This was done in the early 1900s and looks like it could be a Native American in the Palm Springs desert.
Standing on a ridge of the Bavarian Alps, the Renaissance’s greatest woodcut artist, Albrecht Dürer, is torn between responsibility and infatuation. Below him lie Venice and the vibrant woman he just met. Ahead of him is Nuremberg, where he and his wife make their home.
If you want to find out how Dürer resolves his problem and at the same time learn about art, history, and interesting locations, I invite you to read Across the Alps.
(Book available through Amazon.com or Barnes and Noble.com.)
This girl named Meme reads all the time and loves to write things down. I spoke with an art history class at College of DuPage about “Duccio and the Maestà,” and the girl’s mother who was in the class asked me to meet with her daughter. Young Meme is quite a motivated, intelligent girl who likes to learn.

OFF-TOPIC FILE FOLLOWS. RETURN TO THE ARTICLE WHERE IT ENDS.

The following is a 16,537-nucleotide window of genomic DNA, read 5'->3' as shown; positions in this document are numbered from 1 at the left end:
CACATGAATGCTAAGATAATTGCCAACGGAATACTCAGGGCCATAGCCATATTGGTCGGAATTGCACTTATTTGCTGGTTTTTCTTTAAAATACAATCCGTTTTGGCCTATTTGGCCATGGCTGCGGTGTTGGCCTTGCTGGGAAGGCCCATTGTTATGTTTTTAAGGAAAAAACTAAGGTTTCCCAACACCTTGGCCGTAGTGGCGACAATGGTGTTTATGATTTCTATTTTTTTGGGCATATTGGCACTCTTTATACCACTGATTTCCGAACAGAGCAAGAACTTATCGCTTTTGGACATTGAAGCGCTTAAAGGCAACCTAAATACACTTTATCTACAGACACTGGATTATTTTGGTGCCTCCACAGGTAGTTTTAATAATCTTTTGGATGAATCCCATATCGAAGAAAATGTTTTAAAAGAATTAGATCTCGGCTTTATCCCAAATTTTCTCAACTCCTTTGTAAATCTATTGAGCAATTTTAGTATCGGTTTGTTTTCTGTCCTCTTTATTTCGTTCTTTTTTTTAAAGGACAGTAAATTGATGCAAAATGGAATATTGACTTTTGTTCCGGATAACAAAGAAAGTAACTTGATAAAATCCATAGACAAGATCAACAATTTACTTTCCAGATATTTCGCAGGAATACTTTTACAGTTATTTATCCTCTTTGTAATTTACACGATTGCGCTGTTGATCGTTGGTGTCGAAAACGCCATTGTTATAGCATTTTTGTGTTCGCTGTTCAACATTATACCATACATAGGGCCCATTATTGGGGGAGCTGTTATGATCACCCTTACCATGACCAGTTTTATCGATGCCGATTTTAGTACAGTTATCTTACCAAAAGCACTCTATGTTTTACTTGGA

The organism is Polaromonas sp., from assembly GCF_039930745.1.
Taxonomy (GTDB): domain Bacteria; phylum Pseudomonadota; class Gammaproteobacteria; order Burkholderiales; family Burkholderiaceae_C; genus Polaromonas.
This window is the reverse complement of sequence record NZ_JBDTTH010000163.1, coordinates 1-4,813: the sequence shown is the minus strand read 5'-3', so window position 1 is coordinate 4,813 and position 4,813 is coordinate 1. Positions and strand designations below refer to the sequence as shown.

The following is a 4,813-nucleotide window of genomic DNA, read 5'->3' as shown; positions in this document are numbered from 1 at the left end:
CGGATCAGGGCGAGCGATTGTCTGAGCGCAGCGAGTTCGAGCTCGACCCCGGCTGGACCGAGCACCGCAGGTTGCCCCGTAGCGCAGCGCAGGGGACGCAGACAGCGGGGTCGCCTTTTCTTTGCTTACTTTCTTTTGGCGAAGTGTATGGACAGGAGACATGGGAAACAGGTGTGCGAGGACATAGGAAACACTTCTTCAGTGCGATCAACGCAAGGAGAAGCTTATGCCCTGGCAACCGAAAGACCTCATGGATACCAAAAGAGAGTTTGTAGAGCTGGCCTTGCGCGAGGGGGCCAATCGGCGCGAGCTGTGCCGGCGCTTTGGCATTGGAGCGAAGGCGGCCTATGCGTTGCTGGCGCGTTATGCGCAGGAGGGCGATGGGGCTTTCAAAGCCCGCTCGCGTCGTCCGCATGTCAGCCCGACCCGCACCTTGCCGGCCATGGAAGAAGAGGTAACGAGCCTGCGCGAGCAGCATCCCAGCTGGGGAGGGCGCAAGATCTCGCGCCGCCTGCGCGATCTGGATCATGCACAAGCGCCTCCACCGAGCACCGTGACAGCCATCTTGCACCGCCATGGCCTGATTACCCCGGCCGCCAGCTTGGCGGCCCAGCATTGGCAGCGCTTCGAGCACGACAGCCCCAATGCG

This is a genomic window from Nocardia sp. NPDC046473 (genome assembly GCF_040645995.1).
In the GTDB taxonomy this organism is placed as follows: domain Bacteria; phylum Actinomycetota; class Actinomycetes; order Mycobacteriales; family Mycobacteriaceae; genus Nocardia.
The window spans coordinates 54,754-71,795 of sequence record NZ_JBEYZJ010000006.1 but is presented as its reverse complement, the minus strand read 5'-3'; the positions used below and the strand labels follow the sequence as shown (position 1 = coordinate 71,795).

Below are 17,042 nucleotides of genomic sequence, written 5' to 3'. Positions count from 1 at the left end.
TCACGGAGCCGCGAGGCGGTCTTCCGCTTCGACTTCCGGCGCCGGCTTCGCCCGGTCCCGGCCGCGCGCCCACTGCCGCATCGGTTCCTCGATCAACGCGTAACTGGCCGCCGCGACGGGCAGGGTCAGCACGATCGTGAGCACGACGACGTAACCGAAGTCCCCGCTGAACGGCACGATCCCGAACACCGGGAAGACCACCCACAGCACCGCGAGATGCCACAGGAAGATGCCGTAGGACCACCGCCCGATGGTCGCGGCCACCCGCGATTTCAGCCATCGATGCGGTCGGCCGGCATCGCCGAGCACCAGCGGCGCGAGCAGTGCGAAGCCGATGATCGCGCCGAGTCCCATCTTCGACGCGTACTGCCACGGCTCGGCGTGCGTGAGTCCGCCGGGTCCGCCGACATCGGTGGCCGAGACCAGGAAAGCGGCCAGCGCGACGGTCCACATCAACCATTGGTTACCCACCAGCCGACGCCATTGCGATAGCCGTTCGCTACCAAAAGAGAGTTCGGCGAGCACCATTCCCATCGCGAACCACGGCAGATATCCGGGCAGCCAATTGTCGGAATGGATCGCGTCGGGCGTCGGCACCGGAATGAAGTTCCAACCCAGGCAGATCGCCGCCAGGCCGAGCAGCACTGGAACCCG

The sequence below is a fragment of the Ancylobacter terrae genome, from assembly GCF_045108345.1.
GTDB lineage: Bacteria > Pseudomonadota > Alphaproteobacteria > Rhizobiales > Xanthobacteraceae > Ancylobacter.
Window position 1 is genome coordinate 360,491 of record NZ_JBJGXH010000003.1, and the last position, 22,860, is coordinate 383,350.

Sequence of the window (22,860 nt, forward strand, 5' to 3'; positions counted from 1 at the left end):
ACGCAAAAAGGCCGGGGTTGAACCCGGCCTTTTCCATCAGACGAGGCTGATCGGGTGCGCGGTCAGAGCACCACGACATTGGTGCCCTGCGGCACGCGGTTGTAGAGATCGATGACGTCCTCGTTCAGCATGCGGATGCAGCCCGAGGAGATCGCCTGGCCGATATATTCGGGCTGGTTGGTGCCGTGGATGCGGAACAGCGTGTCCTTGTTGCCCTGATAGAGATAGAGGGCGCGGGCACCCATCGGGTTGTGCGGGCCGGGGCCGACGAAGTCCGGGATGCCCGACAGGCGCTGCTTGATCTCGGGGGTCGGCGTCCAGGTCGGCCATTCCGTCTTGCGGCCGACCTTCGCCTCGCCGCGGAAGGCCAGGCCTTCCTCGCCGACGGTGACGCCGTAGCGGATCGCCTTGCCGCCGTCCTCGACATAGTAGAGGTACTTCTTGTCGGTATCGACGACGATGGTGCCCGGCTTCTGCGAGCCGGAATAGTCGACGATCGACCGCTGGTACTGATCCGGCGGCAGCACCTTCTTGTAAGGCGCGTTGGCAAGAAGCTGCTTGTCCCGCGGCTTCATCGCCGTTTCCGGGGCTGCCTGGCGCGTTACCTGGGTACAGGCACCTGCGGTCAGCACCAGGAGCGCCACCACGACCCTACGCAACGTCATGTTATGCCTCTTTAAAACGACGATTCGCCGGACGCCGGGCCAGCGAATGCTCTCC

I attended the Conference this weekend, and, to use a trite phrase, it was “fabulous.”
Kudos to all who planned it and to the agents, publishers, authors, and even the tax accountant who gave us writers a wealth of information and inspiration.
There was a nice turnout for my library presentation about Duccio and the Maestà. The attendees seemed to enjoy the powerpoint with my large color slides of Duccio’s artwork and the beauties of Siena. Some had already visited or were planning to visit Siena, but all were art lovers and fiction readers. Thanks to everyone who attended